Sitting awkwardly in the middle of all this are PHEVs. At the moment, they get a somewhat inconsistent treatment. Petrol-electric hybrids, for the time being, pay tax through their petrol consumption. In my thesis, I assumed they average 3 litres of petrol per 100 km, although this will vary substantially. Drivers who only do short trips could end up using the electric motor for nearly all their driving. Regardless of the actual figure, they may end up paying very little tax.

Diesel-electric hybrids, on the other hand, have to pay Road User Charges, so they end up paying the full whammy of costs (once the RUC-petrol tax discrepancy gets resolved in the next few years). That’s a real disincentive from buying diesel-electric PHEVs, so we’d expect them to be much less popular here.

The graph below compares the lifetime running costs of several kinds of car, under several taxation scenarios. As you can see, RUCs or the lack of them make a big difference. The Excel file is here if you want to play around with it.

Lifetime opex


Getting the costs to stack up

Setting aside environmental concerns, “range anxiety”, and all the rest, consumers will be prepared to pay the higher capital cost of electric cars, if they’re going to save enough money on their running costs. In the graph here, for a car travelling 12,000 km a year for 25 years (perhaps a bit on the high side), and using an 8% discount rate, you’ll pay nearly $30,000 in running costs for a petrol car, compared with $7,000 for a BEV which is exempt from Road User Charges forever.

That’s a $23,000 difference, for quite an extreme case. For some of the other BEV/ PHEV combinations, the difference is $10,000 to $15,000. The difference would get smaller with a higher discount rate, or with less travel.

Overall, if you compare these running cost savings to the extra capital cost, it looks like the financial argument for BEVs and PHEVs isn’t quite there yet.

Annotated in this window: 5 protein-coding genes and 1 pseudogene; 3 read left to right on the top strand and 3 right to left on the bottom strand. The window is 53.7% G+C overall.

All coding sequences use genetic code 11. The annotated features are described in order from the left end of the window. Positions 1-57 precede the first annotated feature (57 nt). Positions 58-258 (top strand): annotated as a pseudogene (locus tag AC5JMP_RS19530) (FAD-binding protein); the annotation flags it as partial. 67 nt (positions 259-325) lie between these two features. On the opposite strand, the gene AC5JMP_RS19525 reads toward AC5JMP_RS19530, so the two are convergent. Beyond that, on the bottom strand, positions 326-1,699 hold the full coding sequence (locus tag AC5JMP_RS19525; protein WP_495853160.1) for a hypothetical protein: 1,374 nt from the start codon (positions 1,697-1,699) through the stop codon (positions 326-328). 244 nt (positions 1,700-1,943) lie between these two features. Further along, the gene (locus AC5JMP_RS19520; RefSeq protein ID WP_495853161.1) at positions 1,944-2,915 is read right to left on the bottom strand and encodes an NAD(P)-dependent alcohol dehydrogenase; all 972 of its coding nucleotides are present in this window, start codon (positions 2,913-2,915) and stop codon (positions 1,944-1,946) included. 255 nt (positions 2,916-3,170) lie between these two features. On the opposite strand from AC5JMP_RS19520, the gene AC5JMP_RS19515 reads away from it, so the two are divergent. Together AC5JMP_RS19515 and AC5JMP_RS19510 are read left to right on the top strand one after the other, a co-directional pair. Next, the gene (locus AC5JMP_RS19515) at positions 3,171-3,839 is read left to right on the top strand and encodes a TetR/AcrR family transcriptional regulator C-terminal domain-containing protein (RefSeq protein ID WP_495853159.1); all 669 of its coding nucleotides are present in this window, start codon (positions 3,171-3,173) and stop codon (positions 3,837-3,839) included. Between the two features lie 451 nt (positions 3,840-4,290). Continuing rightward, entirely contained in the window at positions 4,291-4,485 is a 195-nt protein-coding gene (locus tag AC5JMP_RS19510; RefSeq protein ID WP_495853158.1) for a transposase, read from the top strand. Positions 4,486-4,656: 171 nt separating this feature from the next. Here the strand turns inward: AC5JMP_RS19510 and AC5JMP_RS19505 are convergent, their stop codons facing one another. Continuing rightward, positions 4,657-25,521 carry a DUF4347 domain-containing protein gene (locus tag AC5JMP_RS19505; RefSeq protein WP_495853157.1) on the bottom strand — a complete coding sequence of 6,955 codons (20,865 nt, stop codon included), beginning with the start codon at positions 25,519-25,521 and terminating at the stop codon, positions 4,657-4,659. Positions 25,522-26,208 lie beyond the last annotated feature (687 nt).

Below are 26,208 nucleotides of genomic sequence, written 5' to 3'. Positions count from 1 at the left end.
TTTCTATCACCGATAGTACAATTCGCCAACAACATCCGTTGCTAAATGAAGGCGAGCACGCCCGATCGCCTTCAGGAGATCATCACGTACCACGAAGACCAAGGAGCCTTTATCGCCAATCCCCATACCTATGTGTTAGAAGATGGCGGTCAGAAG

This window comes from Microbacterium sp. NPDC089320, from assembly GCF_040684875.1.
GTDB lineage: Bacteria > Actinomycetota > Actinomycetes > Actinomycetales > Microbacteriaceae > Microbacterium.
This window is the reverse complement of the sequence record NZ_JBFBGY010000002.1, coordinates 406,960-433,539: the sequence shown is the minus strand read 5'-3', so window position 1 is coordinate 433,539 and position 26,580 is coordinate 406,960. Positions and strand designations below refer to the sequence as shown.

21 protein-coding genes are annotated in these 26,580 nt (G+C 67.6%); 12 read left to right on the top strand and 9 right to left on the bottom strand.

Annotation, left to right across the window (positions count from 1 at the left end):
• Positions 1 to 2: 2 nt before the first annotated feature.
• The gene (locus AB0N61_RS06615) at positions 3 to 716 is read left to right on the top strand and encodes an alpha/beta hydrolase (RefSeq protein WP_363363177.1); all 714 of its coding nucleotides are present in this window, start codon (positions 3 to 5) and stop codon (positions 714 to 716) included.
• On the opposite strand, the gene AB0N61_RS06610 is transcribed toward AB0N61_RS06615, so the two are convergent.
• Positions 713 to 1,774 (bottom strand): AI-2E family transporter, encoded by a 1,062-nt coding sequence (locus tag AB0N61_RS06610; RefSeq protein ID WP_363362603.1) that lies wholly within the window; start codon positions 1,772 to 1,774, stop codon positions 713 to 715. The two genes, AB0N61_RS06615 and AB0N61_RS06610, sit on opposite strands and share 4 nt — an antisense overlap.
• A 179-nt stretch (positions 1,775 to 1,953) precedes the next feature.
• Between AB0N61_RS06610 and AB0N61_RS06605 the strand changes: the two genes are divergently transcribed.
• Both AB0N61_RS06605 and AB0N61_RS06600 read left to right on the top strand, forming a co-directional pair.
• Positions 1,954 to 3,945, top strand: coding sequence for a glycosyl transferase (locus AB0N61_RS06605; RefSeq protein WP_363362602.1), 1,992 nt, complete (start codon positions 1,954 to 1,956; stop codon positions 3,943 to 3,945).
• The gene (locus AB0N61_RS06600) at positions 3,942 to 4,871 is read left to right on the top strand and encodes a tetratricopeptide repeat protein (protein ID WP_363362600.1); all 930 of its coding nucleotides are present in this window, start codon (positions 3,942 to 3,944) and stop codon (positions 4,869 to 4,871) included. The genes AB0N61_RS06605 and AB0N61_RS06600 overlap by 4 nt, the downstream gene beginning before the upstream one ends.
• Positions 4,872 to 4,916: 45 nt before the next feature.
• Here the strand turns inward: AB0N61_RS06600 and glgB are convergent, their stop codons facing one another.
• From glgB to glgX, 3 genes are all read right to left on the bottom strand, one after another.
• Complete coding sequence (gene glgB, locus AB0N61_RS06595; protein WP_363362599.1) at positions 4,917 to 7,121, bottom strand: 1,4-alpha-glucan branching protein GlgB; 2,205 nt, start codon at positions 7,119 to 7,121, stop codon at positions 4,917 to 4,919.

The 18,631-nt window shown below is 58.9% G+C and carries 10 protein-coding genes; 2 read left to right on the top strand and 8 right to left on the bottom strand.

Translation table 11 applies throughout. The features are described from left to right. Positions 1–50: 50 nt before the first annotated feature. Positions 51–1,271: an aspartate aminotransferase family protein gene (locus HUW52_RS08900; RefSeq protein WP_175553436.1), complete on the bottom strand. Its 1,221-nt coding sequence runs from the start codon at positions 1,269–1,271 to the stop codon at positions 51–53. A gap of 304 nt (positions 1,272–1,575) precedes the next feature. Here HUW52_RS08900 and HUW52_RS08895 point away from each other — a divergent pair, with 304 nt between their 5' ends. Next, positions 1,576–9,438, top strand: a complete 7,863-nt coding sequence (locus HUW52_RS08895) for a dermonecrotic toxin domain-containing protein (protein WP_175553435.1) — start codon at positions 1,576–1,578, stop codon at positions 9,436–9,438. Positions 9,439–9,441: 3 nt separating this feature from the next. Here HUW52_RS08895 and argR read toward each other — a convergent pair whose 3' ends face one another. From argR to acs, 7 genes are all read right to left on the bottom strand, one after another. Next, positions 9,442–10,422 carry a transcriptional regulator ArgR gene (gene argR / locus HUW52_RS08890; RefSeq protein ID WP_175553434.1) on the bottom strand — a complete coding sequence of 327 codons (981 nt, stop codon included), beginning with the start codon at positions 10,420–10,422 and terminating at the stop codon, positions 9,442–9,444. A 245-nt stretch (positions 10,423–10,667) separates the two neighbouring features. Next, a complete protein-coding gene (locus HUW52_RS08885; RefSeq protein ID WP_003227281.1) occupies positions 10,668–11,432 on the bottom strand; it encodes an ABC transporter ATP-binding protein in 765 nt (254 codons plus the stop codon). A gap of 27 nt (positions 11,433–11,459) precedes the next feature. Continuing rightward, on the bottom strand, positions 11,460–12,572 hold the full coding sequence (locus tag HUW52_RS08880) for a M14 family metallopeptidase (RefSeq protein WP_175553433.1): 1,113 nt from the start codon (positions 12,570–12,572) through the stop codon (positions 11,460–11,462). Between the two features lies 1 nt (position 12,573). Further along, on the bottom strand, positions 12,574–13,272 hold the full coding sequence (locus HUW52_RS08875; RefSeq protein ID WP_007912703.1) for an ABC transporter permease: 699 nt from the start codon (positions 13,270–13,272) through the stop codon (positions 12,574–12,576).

Wrapping Up

Battery costs will continue to decline, driven by economies of scale (i.e. production scaling up) and technological advances. It’s hard to predict how fast costs will come down, or by how much. Someone might invent a transformational new battery chemistry (rather than lithium-ion), or we might simply see incremental advances.

There are ways of reducing this issue: for example, customers could lease electric vehicles, or buy the vehicles but only lease the batteries. This kind of scheme could allow the buyer to avoid the high up-front cost, which could be recouped over time through the running cost savings. Electricity providers would find this a straightforward extension to their business, and I believe a number of companies in New Zealand would look at running these schemes.

At current price levels, BEVs have running costs that are only marginally lower than petrol-electric PHEVs, because these hybrids are only taxed on their petrol consumption. Furthermore, even though diesel-electric PHEVs will be more efficient than petrol-electric PHEVs, they are likely to have higher running costs.

BEVs currently have an exemption from Road User Charges, to encourage their uptake over the next few years, but there’s no reason why this should be the case in the long term – they use the road network, and should pay their share.

Since the costs associated with the road network are primarily dependent on the weight and number of vehicles using the road – and not on the litres of fuel used – the Road User Charges scheme arguably provides a more equitable way of charging for road use.

Electric Buses

Buses are often the quiet workhorse of many PT systems running all sorts of routes from high capacity busway systems down to local services that connect suburbs to shops or train stations. Yet for many, buses have anything but a quiet image, add in emissions and they are often thought of as noisy and smelly beasts. Modern buses with have managed to address most of these issues – or at least significantly reduce them however the negative perception remains.

In Auckland around 77% of all PT trips are made by bus and in the city centre about 32% of all people arriving in the CBD in morning peak are riding on one (trains are about 8%, cars 46%). As Jarrett Walker says, buses are like pedestrian fountains throwing people out into the city. We’ve talked many times before how the new bus network is a giant leap in the right direction for many reasons, one of which is that it uses buses much more efficiently. Despite this there will still need to be a lot of services travelling through the CBD as shown in the image below.